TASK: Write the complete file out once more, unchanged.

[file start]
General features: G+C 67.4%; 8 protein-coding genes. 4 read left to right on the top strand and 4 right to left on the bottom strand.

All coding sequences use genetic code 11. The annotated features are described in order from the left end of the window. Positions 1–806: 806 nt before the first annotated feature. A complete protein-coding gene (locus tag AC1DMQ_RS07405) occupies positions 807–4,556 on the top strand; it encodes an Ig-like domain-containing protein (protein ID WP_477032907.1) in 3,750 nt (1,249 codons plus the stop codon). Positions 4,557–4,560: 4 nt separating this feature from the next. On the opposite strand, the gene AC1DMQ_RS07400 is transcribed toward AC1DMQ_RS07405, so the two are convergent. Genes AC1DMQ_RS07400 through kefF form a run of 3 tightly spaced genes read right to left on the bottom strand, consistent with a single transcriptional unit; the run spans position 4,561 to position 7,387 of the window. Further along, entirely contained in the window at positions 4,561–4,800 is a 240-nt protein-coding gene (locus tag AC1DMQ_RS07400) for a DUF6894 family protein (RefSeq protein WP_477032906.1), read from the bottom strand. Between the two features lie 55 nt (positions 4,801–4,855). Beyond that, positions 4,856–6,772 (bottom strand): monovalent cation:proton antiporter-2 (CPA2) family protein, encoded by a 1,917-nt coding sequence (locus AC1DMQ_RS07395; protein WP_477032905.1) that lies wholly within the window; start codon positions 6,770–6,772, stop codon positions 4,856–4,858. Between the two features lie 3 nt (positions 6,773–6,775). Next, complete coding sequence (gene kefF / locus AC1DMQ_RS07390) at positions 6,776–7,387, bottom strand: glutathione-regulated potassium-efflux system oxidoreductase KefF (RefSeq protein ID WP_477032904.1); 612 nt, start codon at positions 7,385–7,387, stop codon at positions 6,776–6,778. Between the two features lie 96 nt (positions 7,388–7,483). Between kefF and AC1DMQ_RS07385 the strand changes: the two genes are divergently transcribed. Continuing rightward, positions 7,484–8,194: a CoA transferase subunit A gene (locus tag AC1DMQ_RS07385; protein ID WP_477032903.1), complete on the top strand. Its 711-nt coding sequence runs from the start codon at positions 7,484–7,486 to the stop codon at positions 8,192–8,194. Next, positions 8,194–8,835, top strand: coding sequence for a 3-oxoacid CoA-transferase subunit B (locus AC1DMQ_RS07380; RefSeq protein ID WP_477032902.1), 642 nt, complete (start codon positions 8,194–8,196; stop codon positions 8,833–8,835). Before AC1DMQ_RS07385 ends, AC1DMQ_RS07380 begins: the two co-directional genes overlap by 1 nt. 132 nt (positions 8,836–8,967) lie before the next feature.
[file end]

General features: G+C 67.4%; 8 protein-coding genes. 4 read left to right on the top strand and 4 right to left on the bottom strand.

All coding sequences use genetic code 11. The annotated features are described in order from the left end of the window. Positions 1–806: 806 nt before the first annotated feature. A complete protein-coding gene (locus tag AC1DMQ_RS07405) occupies positions 807–4,556 on the top strand; it encodes an Ig-like domain-containing protein (protein ID WP_477032907.1) in 3,750 nt (1,249 codons plus the stop codon). Positions 4,557–4,560: 4 nt separating this feature from the next. On the opposite strand, the gene AC1DMQ_RS07400 is transcribed toward AC1DMQ_RS07405, so the two are convergent. Genes AC1DMQ_RS07400 through kefF form a run of 3 tightly spaced genes read right to left on the bottom strand, consistent with a single transcriptional unit; the run spans position 4,561 to position 7,387 of the window. Further along, entirely contained in the window at positions 4,561–4,800 is a 240-nt protein-coding gene (locus tag AC1DMQ_RS07400) for a DUF6894 family protein (RefSeq protein WP_477032906.1), read from the bottom strand. Between the two features lie 55 nt (positions 4,801–4,855). Beyond that, positions 4,856–6,772 (bottom strand): monovalent cation:proton antiporter-2 (CPA2) family protein, encoded by a 1,917-nt coding sequence (locus AC1DMQ_RS07395; protein WP_477032905.1) that lies wholly within the window; start codon positions 6,770–6,772, stop codon positions 4,856–4,858. Between the two features lie 3 nt (positions 6,773–6,775). Next, complete coding sequence (gene kefF / locus AC1DMQ_RS07390) at positions 6,776–7,387, bottom strand: glutathione-regulated potassium-efflux system oxidoreductase KefF (RefSeq protein ID WP_477032904.1); 612 nt, start codon at positions 7,385–7,387, stop codon at positions 6,776–6,778. Between the two features lie 96 nt (positions 7,388–7,483). Between kefF and AC1DMQ_RS07385 the strand changes: the two genes are divergently transcribed. Continuing rightward, positions 7,484–8,194: a CoA transferase subunit A gene (locus tag AC1DMQ_RS07385; protein ID WP_477032903.1), complete on the top strand. Its 711-nt coding sequence runs from the start codon at positions 7,484–7,486 to the stop codon at positions 8,192–8,194. Next, positions 8,194–8,835, top strand: coding sequence for a 3-oxoacid CoA-transferase subunit B (locus AC1DMQ_RS07380; RefSeq protein ID WP_477032902.1), 642 nt, complete (start codon positions 8,194–8,196; stop codon positions 8,833–8,835). Before AC1DMQ_RS07385 ends, AC1DMQ_RS07380 begins: the two co-directional genes overlap by 1 nt. 132 nt (positions 8,836–8,967) lie before the next feature.